SPRINGFIELD, Ill. (AP) — With the fight over solving Illinois' worst-in-the-nation pension shortfall now headed to the courts, the financially troubled state faces a grim possibility: The plan could be tossed, and Illinois could wind up in an even deeper fiscal hole than the one it's in now.
WASHINGTON (AP) — President Barack Obama prodded Congress to raise wages and secure the social safety net as he issued an overarching appeal Wednesday to correct economic inequalities that he said make it harder for a child to escape poverty. "That should offend all of us," he declared. "We are a better country than this."
SALT LAKE CITY (AP) — A federal judge should strike down Utah's same-sex marriage ban because the precedent has been set by the U.S. Supreme Court and discrimination has gone on long enough, an attorney for three gay couples challenging the 2004 voter-passed law argued Wednesday.
The engineer, William Rockefeller, 46, told authorities he became dazed and lost focus shortly before the crash as the train took a curve at three times the speed limit, investigators said. The source said Metro-North commuter railroad trains such as the one on the ill-fated Poughkeepsie-New York City run are equipped with two safety systems to alert fatigued or distracted engineers.
The National Security Agency gathers nearly 5 billion records a day on the location of mobile telephones worldwide, including those of some Americans, the Washington Post reported on Wednesday, citing sources including documents obtained by former NSA contractor Edward Snowden. The records feed a database that stores information about the locations of "at least hundreds of millions of devices," the newspaper said, according to the top-secret documents and interviews with intelligence officials. The report said the NSA does not target Americans' location data intentionally, but acquires a substantial amount of information on the whereabouts of domestic cellular telephones "incidentally." One manager told the newspaper the NSA obtained "vast volumes" of location data by tapping into the cables that connect mobile networks globally and that serve U.S. cellphones as well as foreign ones.
By Edith Honan DANBURY, Connecticut (Reuters) - A teacher calmly explains she has been shot in the foot. Officials in Newtown, Connecticut, on Wednesday released audio recordings of emergency 911 phone calls from the Connecticut school shooting that killed 20 children and six educators almost a year ago, revealing raw emotion in the voice of the callers. The audio files may be the final pieces of evidence released about the tragedy that rocked the United States on December 14, 2012, when gunman Adam Lanza, 20, shot dead his mother at home and then went to Sandy Hook Elementary school, where he massacred 26 people before killing himself. In the final seconds, she grows more insistent, pleading with the 911 operator for help.
CHISINAU, Moldova (AP) — Between diplomatic headaches in Afghanistan and the Mideast, John Kerry spent happy hour Wednesday praising a wine-producing but poor Eastern European nation for resisting Russia's grasp.
A former paramedic who responded to a deadly explosion at a Texas fertilizer plant was sentenced on Wednesday to 21 months in prison after pleading guilty to federal pipe bomb charges unrelated to the blast, prosecutors said. Bryce Reed, 31, pleaded guilty in October in U.S. District Court in Waco, Texas to conspiracy to make an unregistered destructive device and attempting to obstruct justice. Reed admitted conspiring with others from December 2012 to April 26 to make a pipe bomb and then trying to conceal it from investigators or destroy it after the April 17 plant explosion in West, Texas that killed 14 people, prosecutors said. Reed became one of the faces of the rescue effort in the aftermath of the blast.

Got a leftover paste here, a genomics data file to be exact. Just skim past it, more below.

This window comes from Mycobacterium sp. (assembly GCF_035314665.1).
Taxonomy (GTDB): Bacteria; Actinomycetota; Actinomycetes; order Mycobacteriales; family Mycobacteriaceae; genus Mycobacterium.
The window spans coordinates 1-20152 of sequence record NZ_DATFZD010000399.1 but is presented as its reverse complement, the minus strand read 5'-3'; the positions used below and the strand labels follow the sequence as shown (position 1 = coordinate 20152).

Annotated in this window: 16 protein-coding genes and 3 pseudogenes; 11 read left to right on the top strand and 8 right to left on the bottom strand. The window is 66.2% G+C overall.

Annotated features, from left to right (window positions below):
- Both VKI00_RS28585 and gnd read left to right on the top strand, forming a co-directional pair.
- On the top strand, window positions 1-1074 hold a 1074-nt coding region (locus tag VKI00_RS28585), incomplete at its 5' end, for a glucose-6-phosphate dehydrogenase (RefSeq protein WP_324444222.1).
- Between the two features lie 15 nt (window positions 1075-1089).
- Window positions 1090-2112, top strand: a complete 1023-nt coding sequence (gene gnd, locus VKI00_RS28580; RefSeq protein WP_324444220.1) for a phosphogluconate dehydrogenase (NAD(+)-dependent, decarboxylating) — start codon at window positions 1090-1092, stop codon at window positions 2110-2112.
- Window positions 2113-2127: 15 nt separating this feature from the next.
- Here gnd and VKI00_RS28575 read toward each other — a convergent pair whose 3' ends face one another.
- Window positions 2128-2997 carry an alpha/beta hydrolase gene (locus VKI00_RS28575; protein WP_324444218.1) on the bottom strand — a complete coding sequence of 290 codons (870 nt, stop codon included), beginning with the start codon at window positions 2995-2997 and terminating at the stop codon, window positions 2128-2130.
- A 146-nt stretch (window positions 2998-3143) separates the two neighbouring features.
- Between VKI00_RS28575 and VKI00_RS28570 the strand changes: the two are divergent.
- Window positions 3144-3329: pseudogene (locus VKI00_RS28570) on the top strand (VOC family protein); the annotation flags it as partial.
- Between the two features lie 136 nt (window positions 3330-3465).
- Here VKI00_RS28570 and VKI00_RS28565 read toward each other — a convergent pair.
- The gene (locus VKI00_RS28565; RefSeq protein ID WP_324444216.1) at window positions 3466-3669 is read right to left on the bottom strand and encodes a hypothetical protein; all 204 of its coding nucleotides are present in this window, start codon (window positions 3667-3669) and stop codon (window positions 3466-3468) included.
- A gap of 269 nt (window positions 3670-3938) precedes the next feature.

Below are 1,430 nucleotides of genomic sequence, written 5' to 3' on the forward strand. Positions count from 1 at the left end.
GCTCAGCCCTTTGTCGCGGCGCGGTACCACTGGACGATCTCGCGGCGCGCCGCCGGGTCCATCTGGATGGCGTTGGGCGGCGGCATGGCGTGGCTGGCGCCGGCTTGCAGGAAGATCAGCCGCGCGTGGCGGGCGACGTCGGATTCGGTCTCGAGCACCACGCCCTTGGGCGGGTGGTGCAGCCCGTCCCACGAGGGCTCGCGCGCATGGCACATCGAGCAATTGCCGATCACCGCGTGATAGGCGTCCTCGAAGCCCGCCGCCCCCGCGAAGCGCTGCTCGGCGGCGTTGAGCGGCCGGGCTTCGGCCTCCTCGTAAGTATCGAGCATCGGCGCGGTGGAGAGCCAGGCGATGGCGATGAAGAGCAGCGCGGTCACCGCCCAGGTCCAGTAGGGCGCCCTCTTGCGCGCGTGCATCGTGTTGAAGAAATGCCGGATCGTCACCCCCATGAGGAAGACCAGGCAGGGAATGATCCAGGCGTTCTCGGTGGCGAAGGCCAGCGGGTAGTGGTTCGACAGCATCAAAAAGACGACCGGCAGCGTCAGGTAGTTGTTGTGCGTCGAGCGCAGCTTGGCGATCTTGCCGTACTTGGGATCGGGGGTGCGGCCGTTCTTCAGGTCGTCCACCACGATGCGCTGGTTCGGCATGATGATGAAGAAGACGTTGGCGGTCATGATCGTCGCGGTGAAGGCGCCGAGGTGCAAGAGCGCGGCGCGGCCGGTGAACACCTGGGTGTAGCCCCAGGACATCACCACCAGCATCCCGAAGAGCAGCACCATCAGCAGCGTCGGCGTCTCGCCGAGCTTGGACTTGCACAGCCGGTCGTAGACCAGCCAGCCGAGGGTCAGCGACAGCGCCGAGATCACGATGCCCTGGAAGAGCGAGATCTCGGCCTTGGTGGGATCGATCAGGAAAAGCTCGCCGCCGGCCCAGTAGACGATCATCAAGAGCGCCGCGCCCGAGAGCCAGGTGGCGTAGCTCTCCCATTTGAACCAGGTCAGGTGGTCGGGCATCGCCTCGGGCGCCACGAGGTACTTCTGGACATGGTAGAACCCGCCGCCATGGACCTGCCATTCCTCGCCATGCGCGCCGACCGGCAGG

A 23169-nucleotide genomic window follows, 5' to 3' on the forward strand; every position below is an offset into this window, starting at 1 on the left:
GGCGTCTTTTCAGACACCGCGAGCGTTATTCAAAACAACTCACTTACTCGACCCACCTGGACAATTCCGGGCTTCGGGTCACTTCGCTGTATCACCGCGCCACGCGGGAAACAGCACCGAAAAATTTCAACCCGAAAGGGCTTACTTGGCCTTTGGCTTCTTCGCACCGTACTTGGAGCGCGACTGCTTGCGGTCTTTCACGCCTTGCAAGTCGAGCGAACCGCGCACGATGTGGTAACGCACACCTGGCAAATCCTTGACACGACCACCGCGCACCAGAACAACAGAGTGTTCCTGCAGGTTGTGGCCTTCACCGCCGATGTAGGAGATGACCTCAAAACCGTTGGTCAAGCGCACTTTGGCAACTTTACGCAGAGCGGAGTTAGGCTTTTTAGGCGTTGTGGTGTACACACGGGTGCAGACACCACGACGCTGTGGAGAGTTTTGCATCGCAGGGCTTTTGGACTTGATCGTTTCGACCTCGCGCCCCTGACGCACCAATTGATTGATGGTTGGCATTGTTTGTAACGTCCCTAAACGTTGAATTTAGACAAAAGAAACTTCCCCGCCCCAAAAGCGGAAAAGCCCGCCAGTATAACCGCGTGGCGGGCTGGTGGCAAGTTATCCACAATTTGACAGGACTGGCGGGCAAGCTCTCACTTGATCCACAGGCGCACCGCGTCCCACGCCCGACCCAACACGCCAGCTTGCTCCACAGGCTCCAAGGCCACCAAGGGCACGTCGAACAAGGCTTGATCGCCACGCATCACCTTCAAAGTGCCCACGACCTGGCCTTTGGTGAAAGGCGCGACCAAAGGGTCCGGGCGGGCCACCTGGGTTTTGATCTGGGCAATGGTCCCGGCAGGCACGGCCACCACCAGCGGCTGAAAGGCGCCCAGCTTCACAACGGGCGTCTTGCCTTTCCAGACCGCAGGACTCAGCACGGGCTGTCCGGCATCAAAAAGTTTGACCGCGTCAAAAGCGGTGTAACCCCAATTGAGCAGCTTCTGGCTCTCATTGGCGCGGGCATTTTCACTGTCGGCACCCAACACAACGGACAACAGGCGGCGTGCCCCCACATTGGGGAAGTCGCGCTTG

WASHINGTON (AP) — The familiar black dog with the white chest and white front paws starred in past Christmases in President Barack Obama's White House, but America's first pooch had to let someone else in the picture this holiday season: his little sister, Sunny.
By Keith Coffman DENVER (Reuters) - A powerful Arctic cold front blanketed the western and central United States on Wednesday, dropping heavy snow on the Colorado Rockies across to the Great Lakes and bringing frigid temperatures across the region. Some mountain locations west of the Continental Divide could see up to 3 feet of snow before the system moves on, said Jim Kalina, a meteorologist with the National Weather Service in Boulder, Colorado. The cold snap sent bitter chills across many areas of the U.S. west, and the storm stretched across the Dakotas to northeastern Minnesota where up to 3 feet of snow could fall along the north shore of Lake Superior, the weather service said. "We haven't seen a cold snap this early in the year that has lasted so long for 30 or 40 years," said Luke Robinson, a meteorologist with the National Weather Service in Missoula, Montana.
By Joseph Lichterman DETROIT (Reuters) - The auction house Christie's put a price tag on one of Detroit's highest-profile city assets, its share of the Detroit Institute of Arts collection, stating that nearly 3,000 works controlled by the city are worth between $452 million and $866 million. The finding by Christie's, hired to place a value on art treasures that could become a contested element of the Detroit bankruptcy, puts a range of value on 2,781 works owned or partially owned by the city. The holdings represent only about 5 percent of the DIA's full collection, but with the finding Tuesday that Detroit is bankrupt under Chapter 9 of the federal bankruptcy code, it is possible the city may seek to monetize some of the artwork. Detroit emergency manager Kevyn Orr retained Christie's in August to appraise city-owned works as part of Detroit's bankruptcy case.